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Sunday, August 23, 2015

Motörhead - Bad Magic review

Year : 2015
Genre : Heavy Metal, Hard Rock with superb glam affections
Label : UDR Gmbh
Origin : United Kingdom
Rating : 8.2 / 10

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A fresh Motörhead album probably has no other dormant expectation to live up to than to deliver the same quality Lemmy Kilmister - "Did you Kill, Mister?" - and his collaborators have established themselves with on the primordial metal surface. Regardless of your other alleged fascinations, you would need to be quite biased to deny that this group is doubtless synonymous with the mere ethos of metal, and now that Lemmy is about 666 years old, the music that is pouring out of him - the same music, essentially, but there is nothing wrong with this - gets even more sinister. Sinister Kilmister, the frontman did not really lose anything of his charisma as a performer, and his pipes have started to reflect a lifetime of commitment towards the oh, so sweet primordial form of metal. This commitment is commendable, be it to anything.

From a production standpoint, there is no effect wizardry included on this release, and the agenda, not surprisingly, once again is the exploitative-, no-time-to-fuck-around deliverance of super-boomy sonic assaults, arranged into forms that all seek to reflect their original, out-of-the-naked-amp forms as closely as possible, yet no particular regards (snobbery) are given for the final results of their continuous collisions. This very limitation, which, at the same time, is central to the working mechanics of the disc, also equates with the eternal charm of this group. Read on to know more, because Lemmy knows where you live.

The album, of course, is an angry, hefty, meaty power chord fest that execrates insatiable love and thirst for the warm pulsation of 4/4 pummeling, orchestrated to massively morose guitars that have no worries about bleeding into each other. The deliberate sonic bleed-through reigns as one of the main driving factors of the release, responsible to express the rampant desire to simultaneously fuck and kill all, as it should be normal and nominal in the context of metal, and anyone telling you otherwise, simply does not really get it.

The roaring guitars are tastefully complimented by Kilmister's vocals, which sound that of a sinister old man who is about to take your daughter out, but the scary thing is that he never asked for this, shit, it was your sassy daughter who wanted to go out with him. In other words, the "Bad, bad guy" vibe permeates the release with 100% authenticity, and I personally am remain eager to hear and see the consecutive results of Lemmy Kill, Mister?'s vocal evolution, as it is very unlikely that the guy will stop singing, and thank God & Satan & Lemmy himself for that!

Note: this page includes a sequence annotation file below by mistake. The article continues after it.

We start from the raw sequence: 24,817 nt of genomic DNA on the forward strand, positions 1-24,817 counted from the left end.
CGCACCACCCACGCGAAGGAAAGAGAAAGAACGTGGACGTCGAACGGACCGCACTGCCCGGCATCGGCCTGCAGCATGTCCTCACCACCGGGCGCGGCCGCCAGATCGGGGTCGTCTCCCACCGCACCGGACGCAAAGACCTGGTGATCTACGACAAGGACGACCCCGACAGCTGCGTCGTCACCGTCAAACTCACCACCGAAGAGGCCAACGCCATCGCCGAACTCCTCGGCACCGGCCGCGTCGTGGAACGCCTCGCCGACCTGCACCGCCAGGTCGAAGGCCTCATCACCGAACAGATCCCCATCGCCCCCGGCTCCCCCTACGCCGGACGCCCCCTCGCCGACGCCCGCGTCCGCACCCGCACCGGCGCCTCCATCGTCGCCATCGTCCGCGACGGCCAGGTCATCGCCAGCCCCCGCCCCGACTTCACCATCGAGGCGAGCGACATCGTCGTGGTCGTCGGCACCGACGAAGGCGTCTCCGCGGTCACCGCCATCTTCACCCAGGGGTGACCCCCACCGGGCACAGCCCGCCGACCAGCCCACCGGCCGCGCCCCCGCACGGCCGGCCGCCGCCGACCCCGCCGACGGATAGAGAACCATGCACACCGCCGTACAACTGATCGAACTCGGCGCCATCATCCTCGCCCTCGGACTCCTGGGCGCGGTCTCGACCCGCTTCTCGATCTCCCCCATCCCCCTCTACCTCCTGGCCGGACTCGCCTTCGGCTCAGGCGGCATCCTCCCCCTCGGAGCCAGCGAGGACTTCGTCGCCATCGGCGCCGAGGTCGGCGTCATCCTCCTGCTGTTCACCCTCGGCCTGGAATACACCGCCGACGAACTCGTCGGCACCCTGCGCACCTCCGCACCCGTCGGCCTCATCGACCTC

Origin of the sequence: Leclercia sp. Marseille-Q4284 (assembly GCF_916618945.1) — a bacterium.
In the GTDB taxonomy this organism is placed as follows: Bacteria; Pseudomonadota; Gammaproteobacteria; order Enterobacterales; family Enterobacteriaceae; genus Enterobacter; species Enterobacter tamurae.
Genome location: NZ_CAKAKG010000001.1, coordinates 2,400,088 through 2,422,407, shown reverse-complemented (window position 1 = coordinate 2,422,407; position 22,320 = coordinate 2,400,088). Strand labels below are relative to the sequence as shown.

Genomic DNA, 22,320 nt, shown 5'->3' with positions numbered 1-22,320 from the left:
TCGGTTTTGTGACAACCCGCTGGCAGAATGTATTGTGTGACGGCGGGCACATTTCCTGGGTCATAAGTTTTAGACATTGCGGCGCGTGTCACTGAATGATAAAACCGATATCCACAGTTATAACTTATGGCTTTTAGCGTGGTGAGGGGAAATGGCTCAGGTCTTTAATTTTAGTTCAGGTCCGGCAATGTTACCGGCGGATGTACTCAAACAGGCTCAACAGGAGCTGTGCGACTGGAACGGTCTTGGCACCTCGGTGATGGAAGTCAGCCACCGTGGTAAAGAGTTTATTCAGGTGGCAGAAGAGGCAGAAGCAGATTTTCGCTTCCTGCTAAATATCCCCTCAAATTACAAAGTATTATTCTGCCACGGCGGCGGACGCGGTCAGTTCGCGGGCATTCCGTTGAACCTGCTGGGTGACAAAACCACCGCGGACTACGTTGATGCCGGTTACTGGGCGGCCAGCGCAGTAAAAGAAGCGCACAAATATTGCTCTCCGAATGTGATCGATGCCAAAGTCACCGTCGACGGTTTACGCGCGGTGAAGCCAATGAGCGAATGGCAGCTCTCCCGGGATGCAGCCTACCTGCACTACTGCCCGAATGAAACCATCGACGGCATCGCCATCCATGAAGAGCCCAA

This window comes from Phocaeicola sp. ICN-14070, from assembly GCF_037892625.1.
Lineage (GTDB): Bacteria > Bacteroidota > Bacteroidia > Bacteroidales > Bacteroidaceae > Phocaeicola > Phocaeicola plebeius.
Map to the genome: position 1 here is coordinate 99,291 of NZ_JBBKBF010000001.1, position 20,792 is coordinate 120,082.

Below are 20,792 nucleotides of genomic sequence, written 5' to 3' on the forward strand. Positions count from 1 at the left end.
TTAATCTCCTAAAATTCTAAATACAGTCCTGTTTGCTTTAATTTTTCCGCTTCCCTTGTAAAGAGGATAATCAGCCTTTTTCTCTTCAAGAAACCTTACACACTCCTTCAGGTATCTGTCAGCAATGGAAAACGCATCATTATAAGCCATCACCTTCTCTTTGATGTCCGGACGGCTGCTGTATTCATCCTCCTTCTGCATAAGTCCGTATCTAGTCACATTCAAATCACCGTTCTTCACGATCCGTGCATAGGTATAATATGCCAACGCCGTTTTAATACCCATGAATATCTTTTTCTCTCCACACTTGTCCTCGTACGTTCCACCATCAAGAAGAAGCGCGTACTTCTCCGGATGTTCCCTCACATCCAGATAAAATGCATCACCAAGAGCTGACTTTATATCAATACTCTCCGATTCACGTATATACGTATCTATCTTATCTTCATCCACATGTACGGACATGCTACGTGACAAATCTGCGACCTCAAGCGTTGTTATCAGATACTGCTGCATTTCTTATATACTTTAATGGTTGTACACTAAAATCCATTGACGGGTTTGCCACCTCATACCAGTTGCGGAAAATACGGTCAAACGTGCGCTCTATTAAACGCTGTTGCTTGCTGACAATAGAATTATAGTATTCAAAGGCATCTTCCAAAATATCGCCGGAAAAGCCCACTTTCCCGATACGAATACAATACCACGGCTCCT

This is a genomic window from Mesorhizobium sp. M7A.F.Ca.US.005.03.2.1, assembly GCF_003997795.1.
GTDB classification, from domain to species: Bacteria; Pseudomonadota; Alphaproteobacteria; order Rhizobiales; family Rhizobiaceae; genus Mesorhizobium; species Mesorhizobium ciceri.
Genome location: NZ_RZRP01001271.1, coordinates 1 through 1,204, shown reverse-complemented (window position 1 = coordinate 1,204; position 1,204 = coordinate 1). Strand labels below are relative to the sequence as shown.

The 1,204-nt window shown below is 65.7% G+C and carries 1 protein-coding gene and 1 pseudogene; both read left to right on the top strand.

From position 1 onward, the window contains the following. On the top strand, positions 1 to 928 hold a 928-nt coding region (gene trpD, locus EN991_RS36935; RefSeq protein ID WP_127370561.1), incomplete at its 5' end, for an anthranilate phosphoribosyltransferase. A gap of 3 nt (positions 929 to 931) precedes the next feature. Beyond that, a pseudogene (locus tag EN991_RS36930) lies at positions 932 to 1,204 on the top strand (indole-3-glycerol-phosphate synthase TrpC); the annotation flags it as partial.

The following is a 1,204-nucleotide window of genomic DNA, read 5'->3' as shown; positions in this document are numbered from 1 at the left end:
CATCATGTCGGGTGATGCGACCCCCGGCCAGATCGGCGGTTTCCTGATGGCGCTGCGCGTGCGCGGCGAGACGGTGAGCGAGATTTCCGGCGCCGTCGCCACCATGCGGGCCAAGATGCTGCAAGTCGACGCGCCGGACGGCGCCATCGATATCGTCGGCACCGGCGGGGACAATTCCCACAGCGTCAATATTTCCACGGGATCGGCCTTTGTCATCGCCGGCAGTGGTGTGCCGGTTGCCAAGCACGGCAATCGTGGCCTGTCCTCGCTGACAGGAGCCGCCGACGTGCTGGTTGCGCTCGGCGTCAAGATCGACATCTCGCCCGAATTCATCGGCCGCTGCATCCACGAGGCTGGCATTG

The songcraft on the release is quite beefy and decent, when inspected from the angles of possible expectations regarding a new Motörhead spin. If you wanted anything else or anything "more", then you clearly are in the wrong frame of mind and reference. (And you will end up as Lemmy's gimp.) Motörhead has been doing this nieche of music since times immemorial, and will continue to do that until the day they die, and, from then on, I personally expect the members of the band to immediately emerge back to an undead form of (un)life as a necromantic affair, and they will continue to unleash this type of unmistakable music with massive macabre malice! I mean, if you tell me right now that Lemmy already is dead, and he is an undead frontman, I would probably consider it both plausible and awesome. I mean, the fucking guy SOUNDS like it, and this is sufficient. But you know I'm sick, so...

The record showcases a truly decent command of glam affectations, but do not assume that the group would go soft on your receptors, or would express sexist spandex glam romanticism or whatnot. Instead, it is a masterful awareness of the classic glam phrases and sonic corridors that is on clear and eloquent display, and these timeless groove-patterns get hefty compliments and nicely sculpted harmonic passages to shine briefly, but fully in, from time to time. For an immediate example of these tricks, soak some ears into the song: "Fire Storm Hotel", which summons extremely notable glam metalesque riffing and songcraft, especially throughout the solo section: it has a definite "Night Train" vibe, see the Guns 'N Roses song from the late '80s.

As noted, the disc is jam packed of raging sounds demanded out of guitars with worldkiller ambitions, yet the bleed-through between the instruments is never so extreme as to cause harm in the fabric of the intended stimuli, the goal instead is to make the most loud record possible with the most stone-traditional-, "out-of-the-naked-amp" vibes that are summonable by radical guitar molestation.

Thing is, your papi, Lemmy Kilmister is turning into a demilich on the stage, and I can't think of a single fucking thing to not like about this.

Rating : 8.2 / 10

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